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Pop-up sensor would give robot surgeons a sense of touch

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Robotic surgery is no longer the stuff of science fiction. However, these robots can't really feel their way around -- the need for super-small mechanisms rules out existing approaches to touch. That's where Harvard researchers might come to save the day. They've developed a pop-up sensor whose four layers collapse to a tiny footprint (just a tenth of an inch) when necessary, but expand into a 3D sensor thanks to a built-in spring. The design is extremely sensitive, too, with a light intensity sensor that can detected mere millinewtons of force.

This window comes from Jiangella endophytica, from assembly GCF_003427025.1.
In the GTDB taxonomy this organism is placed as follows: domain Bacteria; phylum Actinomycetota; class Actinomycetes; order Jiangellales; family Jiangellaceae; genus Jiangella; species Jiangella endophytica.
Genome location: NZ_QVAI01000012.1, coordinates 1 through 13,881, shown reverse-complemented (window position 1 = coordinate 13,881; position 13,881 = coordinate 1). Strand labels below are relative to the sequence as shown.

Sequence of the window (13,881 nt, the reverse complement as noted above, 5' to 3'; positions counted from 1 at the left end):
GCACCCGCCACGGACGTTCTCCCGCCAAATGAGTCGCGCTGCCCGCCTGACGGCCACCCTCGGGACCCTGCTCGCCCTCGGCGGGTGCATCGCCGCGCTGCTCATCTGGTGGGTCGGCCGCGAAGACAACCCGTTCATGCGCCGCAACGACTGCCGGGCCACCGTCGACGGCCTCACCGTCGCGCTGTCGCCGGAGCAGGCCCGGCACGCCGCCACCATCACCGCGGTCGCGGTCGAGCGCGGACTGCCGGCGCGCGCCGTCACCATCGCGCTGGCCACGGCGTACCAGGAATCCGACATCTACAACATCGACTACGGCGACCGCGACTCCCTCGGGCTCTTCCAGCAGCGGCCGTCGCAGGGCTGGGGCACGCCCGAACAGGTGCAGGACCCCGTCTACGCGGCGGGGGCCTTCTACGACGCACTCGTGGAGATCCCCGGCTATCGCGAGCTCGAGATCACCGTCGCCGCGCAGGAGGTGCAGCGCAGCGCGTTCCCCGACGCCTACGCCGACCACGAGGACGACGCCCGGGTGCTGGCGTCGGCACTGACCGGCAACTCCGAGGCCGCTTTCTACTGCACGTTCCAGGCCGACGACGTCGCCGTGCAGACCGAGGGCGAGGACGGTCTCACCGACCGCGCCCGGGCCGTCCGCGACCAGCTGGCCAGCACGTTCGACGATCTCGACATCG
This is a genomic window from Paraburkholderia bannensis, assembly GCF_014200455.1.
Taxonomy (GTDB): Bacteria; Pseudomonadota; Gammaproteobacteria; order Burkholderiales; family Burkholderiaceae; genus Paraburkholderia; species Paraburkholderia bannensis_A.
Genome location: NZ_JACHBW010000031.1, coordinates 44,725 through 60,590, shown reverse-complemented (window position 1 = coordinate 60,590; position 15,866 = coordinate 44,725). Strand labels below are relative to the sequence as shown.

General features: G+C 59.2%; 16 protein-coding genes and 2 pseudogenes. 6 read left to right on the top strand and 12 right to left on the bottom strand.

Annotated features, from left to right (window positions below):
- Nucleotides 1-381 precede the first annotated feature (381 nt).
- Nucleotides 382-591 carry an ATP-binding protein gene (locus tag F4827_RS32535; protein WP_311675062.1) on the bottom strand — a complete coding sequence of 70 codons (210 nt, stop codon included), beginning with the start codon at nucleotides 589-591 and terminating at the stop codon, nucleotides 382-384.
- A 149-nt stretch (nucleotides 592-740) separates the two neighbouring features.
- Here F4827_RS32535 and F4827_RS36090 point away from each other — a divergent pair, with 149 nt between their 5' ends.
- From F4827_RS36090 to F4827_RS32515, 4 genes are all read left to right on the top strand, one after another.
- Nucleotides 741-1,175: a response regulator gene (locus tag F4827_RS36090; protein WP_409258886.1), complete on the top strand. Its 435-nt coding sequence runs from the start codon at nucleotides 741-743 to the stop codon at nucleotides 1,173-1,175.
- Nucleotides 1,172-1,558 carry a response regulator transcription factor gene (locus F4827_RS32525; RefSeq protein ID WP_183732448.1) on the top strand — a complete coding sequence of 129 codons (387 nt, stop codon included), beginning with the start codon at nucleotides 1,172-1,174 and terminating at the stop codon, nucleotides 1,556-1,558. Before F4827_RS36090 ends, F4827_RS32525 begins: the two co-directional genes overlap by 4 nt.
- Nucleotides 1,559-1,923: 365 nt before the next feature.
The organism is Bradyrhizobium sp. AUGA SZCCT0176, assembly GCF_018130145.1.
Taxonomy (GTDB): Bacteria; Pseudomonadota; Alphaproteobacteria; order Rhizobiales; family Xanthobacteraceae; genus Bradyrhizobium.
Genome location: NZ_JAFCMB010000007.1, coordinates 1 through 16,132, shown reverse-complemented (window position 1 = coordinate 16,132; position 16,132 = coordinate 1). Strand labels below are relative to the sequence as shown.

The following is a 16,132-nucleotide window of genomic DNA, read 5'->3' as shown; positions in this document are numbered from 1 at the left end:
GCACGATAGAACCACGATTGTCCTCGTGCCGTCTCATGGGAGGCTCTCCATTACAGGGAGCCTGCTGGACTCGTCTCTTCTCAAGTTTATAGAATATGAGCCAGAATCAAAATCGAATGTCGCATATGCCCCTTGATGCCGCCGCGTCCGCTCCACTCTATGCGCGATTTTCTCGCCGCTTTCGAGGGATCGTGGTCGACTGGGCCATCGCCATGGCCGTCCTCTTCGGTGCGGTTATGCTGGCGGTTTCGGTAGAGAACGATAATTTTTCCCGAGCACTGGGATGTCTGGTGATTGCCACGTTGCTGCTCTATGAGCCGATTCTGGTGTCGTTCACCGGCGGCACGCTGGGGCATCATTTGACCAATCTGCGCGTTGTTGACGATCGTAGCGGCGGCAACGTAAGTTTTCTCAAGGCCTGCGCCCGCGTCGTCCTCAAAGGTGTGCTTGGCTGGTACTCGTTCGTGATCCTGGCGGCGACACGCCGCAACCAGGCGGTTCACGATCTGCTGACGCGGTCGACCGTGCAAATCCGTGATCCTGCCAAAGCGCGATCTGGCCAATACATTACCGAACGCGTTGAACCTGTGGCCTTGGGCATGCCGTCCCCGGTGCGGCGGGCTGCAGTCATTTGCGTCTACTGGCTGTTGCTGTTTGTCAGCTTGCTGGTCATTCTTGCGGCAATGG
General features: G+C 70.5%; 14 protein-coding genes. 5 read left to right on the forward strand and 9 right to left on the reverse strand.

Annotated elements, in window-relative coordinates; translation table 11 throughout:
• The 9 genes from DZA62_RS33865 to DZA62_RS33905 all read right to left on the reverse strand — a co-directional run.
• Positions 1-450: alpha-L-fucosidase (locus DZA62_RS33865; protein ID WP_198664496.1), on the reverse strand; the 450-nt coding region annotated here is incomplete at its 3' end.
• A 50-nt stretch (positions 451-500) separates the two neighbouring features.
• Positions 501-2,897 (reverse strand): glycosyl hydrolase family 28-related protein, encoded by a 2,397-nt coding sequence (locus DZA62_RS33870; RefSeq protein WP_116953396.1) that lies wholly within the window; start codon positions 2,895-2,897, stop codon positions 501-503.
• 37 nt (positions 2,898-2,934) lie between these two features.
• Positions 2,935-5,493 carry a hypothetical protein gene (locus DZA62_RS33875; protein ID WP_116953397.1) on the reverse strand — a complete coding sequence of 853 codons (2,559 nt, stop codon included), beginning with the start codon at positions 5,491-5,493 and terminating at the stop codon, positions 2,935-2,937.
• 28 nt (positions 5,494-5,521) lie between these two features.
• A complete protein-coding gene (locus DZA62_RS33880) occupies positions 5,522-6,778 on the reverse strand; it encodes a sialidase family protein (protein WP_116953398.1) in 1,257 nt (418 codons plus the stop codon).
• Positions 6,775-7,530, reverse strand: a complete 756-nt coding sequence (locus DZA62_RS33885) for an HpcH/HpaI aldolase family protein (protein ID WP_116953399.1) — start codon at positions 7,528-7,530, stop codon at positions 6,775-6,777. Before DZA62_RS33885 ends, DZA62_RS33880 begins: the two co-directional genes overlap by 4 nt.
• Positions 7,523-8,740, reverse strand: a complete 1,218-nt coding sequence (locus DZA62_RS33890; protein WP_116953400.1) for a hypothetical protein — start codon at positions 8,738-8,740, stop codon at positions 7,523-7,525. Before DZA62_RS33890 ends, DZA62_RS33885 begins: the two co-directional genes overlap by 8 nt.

The technology is a ways off from reaching robotic surgeons, and the current goal is to make the sensor both smaller and tougher. However, the existing hardware is already small enough to fit into the minuscule catheter you see below, and it's cheap to manufacture thanks to a process where the devices effectively build themselves. It might not be long before machines can perform operations that require a delicate touch, such as applying a small amount of pressure to a wound.

[Image credits: Joshua Gafford/Harvard SEA]

The pop-up sensor in a catheter

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